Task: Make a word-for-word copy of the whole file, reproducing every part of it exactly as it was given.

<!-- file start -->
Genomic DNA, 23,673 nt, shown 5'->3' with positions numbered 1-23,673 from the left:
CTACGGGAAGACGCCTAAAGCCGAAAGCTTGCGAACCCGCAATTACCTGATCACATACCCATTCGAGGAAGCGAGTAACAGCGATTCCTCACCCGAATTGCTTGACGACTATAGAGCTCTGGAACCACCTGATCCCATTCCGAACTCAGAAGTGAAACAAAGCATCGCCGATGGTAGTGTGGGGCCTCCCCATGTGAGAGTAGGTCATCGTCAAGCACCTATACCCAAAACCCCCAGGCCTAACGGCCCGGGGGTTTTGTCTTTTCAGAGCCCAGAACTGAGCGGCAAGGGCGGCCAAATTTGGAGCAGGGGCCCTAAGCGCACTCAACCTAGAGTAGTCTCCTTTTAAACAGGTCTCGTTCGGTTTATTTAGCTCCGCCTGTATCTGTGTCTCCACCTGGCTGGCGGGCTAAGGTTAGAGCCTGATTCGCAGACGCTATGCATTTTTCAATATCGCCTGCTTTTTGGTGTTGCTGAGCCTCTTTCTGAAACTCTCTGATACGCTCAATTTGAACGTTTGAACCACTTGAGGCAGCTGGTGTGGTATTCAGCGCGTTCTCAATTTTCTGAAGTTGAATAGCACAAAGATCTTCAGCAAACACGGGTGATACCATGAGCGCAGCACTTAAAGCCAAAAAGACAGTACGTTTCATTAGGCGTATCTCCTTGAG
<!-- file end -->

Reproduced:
Genomic DNA, 23,673 nt, shown 5'->3' with positions numbered 1-23,673 from the left:
CTACGGGAAGACGCCTAAAGCCGAAAGCTTGCGAACCCGCAATTACCTGATCACATACCCATTCGAGGAAGCGAGTAACAGCGATTCCTCACCCGAATTGCTTGACGACTATAGAGCTCTGGAACCACCTGATCCCATTCCGAACTCAGAAGTGAAACAAAGCATCGCCGATGGTAGTGTGGGGCCTCCCCATGTGAGAGTAGGTCATCGTCAAGCACCTATACCCAAAACCCCCAGGCCTAACGGCCCGGGGGTTTTGTCTTTTCAGAGCCCAGAACTGAGCGGCAAGGGCGGCCAAATTTGGAGCAGGGGCCCTAAGCGCACTCAACCTAGAGTAGTCTCCTTTTAAACAGGTCTCGTTCGGTTTATTTAGCTCCGCCTGTATCTGTGTCTCCACCTGGCTGGCGGGCTAAGGTTAGAGCCTGATTCGCAGACGCTATGCATTTTTCAATATCGCCTGCTTTTTGGTGTTGCTGAGCCTCTTTCTGAAACTCTCTGATACGCTCAATTTGAACGTTTGAACCACTTGAGGCAGCTGGTGTGGTATTCAGCGCGTTCTCAATTTTCTGAAGTTGAATAGCACAAAGATCTTCAGCAAACACGGGTGATACCATGAGCGCAGCACTTAAAGCCAAAAAGACAGTACGTTTCATTAGGCGTATCTCCTTGAG